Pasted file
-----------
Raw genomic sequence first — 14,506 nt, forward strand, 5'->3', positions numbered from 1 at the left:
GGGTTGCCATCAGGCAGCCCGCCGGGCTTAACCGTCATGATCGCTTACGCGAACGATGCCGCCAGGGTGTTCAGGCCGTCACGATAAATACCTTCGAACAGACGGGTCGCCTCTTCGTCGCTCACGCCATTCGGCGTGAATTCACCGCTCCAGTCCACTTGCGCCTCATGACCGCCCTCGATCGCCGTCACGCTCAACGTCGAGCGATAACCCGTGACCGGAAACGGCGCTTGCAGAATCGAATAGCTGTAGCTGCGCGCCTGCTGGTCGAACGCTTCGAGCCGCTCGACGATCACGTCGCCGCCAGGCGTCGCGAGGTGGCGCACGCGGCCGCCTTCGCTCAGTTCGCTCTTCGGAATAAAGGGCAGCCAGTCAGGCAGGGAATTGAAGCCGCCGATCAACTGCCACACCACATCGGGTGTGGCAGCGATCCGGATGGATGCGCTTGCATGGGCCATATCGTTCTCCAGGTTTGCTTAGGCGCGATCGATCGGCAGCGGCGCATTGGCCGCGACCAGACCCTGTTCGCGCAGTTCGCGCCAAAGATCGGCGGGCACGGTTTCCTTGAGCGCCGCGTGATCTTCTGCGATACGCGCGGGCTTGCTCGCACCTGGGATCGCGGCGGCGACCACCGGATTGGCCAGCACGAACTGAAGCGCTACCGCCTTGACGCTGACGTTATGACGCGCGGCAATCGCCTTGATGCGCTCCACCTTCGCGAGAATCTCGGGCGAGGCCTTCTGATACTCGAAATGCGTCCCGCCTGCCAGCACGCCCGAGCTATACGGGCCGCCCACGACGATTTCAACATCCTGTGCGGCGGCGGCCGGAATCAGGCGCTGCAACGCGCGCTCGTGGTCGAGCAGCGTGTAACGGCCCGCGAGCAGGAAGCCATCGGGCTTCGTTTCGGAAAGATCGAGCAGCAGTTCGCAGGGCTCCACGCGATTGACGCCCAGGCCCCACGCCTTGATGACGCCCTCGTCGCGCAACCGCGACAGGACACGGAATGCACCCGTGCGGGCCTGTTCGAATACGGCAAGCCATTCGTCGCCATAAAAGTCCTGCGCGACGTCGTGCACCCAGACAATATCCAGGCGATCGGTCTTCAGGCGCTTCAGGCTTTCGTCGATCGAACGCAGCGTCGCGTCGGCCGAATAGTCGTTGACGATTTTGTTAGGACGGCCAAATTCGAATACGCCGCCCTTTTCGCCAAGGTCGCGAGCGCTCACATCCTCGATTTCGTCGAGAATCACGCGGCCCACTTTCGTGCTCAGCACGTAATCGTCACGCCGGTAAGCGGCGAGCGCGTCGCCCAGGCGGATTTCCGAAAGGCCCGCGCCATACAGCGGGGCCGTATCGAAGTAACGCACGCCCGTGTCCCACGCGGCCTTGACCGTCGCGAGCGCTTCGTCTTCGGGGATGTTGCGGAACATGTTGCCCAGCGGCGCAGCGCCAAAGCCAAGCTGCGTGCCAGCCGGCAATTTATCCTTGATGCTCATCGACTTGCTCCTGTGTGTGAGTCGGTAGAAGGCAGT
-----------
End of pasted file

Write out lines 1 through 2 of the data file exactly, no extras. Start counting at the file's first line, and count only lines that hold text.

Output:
Raw genomic sequence first — 14,506 nt, forward strand, 5'->3', positions numbered from 1 at the left:
GGGTTGCCATCAGGCAGCCCGCCGGGCTTAACCGTCATGATCGCTTACGCGAACGATGCCGCCAGGGTGTTCAGGCCGTCACGATAAATACCTTCGAACAGACGGGTCGCCTCTTCGTCGCTCACGCCATTCGGCGTGAATTCACCGCTCCAGTCCACTTGCGCCTCATGACCGCCCTCGATCGCCGTCACGCTCAACGTCGAGCGATAACCCGTGACCGGAAACGGCGCTTGCAGAATCGAATAGCTGTAGCTGCGCGCCTGCTGGTCGAACGCTTCGAGCCGCTCGACGATCACGTCGCCGCCAGGCGTCGCGAGGTGGCGCACGCGGCCGCCTTCGCTCAGTTCGCTCTTCGGAATAAAGGGCAGCCAGTCAGGCAGGGAATTGAAGCCGCCGATCAACTGCCACACCACATCGGGTGTGGCAGCGATCCGGATGGATGCGCTTGCATGGGCCATATCGTTCTCCAGGTTTGCTTAGGCGCGATCGATCGGCAGCGGCGCATTGGCCGCGACCAGACCCTGTTCGCGCAGTTCGCGCCAAAGATCGGCGGGCACGGTTTCCTTGAGCGCCGCGTGATCTTCTGCGATACGCGCGGGCTTGCTCGCACCTGGGATCGCGGCGGCGACCACCGGATTGGCCAGCACGAACTGAAGCGCTACCGCCTTGACGCTGACGTTATGACGCGCGGCAATCGCCTTGATGCGCTCCACCTTCGCGAGAATCTCGGGCGAGGCCTTCTGATACTCGAAATGCGTCCCGCCTGCCAGCACGCCCGAGCTATACGGGCCGCCCACGACGATTTCAACATCCTGTGCGGCGGCGGCCGGAATCAGGCGCTGCAACGCGCGCTCGTGGTCGAGCAGCGTGTAACGGCCCGCGAGCAGGAAGCCATCGGGCTTCGTTTCGGAAAGATCGAGCAGCAGTTCGCAGGGCTCCACGCGATTGACGCCCAGGCCCCACGCCTTGATGACGCCCTCGTCGCGCAACCGCGACAGGACACGGAATGCACCCGTGCGGGCCTGTTCGAATACGGCAAGCCATTCGTCGCCATAAAAGTCCTGCGCGACGTCGTGCACCCAGACAATATCCAGGCGATCGGTCTTCAGGCGCTTCAGGCTTTCGTCGATCGAACGCAGCGTCGCGTCGGCCGAATAGTCGTTGACGATTTTGTTAGGACGGCCAAATTCGAATACGCCGCCCTTTTCGCCAAGGTCGCGAGCGCTCACATCCTCGATTTCGTCGAGAATCACGCGGCCCACTTTCGTGCTCAGCACGTAATCGTCACGCCGGTAAGCGGCGAGCGCGTCGCCCAGGCGGATTTCCGAAAGGCCCGCGCCATACAGCGGGGCCGTATCGAAGTAACGCACGCCCGTGTCCCACGCGGCCTTGACCGTCGCGAGCGCTTCGTCTTCGGGGATGTTGCGGAACATGTTGCCCAGCGGCGCAGCGCCAAAGCCAAGCTGCGTGCCAGCCGGCAATTTATCCTTGATGCTCATCGACTTGCTCCTGTGTGTGAGTCGGTAGAAGGCAGT